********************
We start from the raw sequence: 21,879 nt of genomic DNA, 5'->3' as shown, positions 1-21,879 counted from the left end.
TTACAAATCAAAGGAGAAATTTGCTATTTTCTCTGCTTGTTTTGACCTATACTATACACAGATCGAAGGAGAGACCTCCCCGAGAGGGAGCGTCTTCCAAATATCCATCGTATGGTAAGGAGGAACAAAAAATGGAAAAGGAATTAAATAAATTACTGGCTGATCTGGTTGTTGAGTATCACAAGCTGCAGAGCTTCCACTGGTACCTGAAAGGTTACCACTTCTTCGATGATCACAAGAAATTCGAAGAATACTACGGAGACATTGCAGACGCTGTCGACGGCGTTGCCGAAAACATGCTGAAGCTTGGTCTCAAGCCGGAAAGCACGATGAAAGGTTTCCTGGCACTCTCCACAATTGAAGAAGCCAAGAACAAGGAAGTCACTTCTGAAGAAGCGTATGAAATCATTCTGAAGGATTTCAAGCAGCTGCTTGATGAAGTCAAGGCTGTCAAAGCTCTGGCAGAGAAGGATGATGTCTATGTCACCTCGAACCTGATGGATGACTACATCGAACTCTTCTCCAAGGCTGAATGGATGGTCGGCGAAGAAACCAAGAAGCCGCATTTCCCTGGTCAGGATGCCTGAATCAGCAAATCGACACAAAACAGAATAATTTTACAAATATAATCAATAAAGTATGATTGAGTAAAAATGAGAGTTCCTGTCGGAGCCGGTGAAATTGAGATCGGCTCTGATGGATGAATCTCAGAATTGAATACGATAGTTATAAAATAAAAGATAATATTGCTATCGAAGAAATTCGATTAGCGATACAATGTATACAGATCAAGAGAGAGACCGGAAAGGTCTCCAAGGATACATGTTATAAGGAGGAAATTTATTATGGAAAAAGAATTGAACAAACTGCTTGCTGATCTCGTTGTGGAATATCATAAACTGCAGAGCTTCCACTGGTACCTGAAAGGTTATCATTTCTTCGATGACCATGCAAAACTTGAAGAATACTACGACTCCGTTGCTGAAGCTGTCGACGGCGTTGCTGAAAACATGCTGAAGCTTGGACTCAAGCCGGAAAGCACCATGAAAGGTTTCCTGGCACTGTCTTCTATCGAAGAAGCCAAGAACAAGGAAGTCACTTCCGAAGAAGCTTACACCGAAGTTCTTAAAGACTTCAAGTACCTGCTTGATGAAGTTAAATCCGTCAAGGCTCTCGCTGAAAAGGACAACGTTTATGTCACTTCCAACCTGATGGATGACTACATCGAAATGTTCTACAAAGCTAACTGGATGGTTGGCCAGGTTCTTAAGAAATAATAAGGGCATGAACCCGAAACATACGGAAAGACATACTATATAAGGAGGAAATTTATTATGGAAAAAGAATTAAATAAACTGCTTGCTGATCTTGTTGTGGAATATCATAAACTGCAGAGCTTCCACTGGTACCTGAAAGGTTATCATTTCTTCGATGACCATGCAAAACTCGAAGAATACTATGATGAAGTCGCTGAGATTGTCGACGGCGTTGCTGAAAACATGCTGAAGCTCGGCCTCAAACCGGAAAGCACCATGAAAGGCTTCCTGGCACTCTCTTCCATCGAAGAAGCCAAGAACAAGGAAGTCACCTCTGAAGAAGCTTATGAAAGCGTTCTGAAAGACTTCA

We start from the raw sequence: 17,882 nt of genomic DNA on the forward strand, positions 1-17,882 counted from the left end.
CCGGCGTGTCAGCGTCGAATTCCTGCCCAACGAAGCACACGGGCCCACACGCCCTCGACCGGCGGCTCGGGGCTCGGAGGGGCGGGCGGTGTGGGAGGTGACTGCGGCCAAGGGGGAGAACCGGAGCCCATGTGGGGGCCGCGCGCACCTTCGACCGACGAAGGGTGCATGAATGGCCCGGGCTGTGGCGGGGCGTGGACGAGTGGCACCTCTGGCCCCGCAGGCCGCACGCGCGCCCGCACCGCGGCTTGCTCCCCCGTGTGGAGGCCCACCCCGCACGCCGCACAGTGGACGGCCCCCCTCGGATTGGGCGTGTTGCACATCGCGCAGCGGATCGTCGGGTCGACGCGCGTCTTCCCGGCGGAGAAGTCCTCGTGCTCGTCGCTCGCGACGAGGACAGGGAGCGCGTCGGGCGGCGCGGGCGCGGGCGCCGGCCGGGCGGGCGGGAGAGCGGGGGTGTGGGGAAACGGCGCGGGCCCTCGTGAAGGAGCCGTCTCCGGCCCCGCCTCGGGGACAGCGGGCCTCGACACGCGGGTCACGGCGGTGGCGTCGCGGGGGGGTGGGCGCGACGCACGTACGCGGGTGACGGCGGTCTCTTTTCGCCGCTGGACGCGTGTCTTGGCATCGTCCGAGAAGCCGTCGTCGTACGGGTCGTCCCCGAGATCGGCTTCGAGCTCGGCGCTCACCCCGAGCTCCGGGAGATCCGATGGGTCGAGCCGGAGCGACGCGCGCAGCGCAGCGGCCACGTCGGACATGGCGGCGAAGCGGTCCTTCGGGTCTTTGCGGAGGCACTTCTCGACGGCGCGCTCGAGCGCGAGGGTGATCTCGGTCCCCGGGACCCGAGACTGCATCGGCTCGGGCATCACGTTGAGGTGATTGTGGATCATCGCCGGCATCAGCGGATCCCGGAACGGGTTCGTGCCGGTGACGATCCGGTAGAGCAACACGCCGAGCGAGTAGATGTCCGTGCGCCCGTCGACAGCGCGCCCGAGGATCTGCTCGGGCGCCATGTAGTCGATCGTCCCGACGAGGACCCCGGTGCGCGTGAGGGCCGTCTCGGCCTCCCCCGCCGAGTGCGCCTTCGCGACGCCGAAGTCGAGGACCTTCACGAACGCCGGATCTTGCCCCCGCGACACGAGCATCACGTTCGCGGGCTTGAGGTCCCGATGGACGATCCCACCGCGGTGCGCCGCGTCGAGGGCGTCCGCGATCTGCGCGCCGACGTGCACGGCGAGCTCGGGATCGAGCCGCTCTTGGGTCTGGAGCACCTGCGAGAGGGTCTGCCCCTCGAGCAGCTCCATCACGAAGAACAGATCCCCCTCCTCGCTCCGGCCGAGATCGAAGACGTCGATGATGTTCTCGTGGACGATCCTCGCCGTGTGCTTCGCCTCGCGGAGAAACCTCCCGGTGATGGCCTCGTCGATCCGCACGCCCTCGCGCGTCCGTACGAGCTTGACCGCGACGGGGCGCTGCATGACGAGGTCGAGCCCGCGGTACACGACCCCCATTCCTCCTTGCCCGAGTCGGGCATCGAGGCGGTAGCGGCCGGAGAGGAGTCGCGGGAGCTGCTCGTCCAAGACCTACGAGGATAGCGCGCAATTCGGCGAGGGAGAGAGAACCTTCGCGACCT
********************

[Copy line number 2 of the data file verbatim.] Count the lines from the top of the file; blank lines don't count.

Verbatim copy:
TTACAAATCAAAGGAGAAATTTGCTATTTTCTCTGCTTGTTTTGACCTATACTATACACAGATCGAAGGAGAGACCTCCCCGAGAGGGAGCGTCTTCCAAATATCCATCGTATGGTAAGGAGGAACAAAAAATGGAAAAGGAATTAAATAAATTACTGGCTGATCTGGTTGTTGAGTATCACAAGCTGCAGAGCTTCCACTGGTACCTGAAAGGTTACCACTTCTTCGATGATCACAAGAAATTCGAAGAATACTACGGAGACATTGCAGACGCTGTCGACGGCGTTGCCGAAAACATGCTGAAGCTTGGTCTCAAGCCGGAAAGCACGATGAAAGGTTTCCTGGCACTCTCCACAATTGAAGAAGCCAAGAACAAGGAAGTCACTTCTGAAGAAGCGTATGAAATCATTCTGAAGGATTTCAAGCAGCTGCTTGATGAAGTCAAGGCTGTCAAAGCTCTGGCAGAGAAGGATGATGTCTATGTCACCTCGAACCTGATGGATGACTACATCGAACTCTTCTCCAAGGCTGAATGGATGGTCGGCGAAGAAACCAAGAAGCCGCATTTCCCTGGTCAGGATGCCTGAATCAGCAAATCGACACAAAACAGAATAATTTTACAAATATAATCAATAAAGTATGATTGAGTAAAAATGAGAGTTCCTGTCGGAGCCGGTGAAATTGAGATCGGCTCTGATGGATGAATCTCAGAATTGAATACGATAGTTATAAAATAAAAGATAATATTGCTATCGAAGAAATTCGATTAGCGATACAATGTATACAGATCAAGAGAGAGACCGGAAAGGTCTCCAAGGATACATGTTATAAGGAGGAAATTTATTATGGAAAAAGAATTGAACAAACTGCTTGCTGATCTCGTTGTGGAATATCATAAACTGCAGAGCTTCCACTGGTACCTGAAAGGTTATCATTTCTTCGATGACCATGCAAAACTTGAAGAATACTACGACTCCGTTGCTGAAGCTGTCGACGGCGTTGCTGAAAACATGCTGAAGCTTGGACTCAAGCCGGAAAGCACCATGAAAGGTTTCCTGGCACTGTCTTCTATCGAAGAAGCCAAGAACAAGGAAGTCACTTCCGAAGAAGCTTACACCGAAGTTCTTAAAGACTTCAAGTACCTGCTTGATGAAGTTAAATCCGTCAAGGCTCTCGCTGAAAAGGACAACGTTTATGTCACTTCCAACCTGATGGATGACTACATCGAAATGTTCTACAAAGCTAACTGGATGGTTGGCCAGGTTCTTAAGAAATAATAAGGGCATGAACCCGAAACATACGGAAAGACATACTATATAAGGAGGAAATTTATTATGGAAAAAGAATTAAATAAACTGCTTGCTGATCTTGTTGTGGAATATCATAAACTGCAGAGCTTCCACTGGTACCTGAAAGGTTATCATTTCTTCGATGACCATGCAAAACTCGAAGAATACTATGATGAAGTCGCTGAGATTGTCGACGGCGTTGCTGAAAACATGCTGAAGCTCGGCCTCAAACCGGAAAGCACCATGAAAGGCTTCCTGGCACTCTCTTCCATCGAAGAAGCCAAGAACAAGGAAGTCACCTCTGAAGAAGCTTATGAAAGCGTTCTGAAAGACTTCA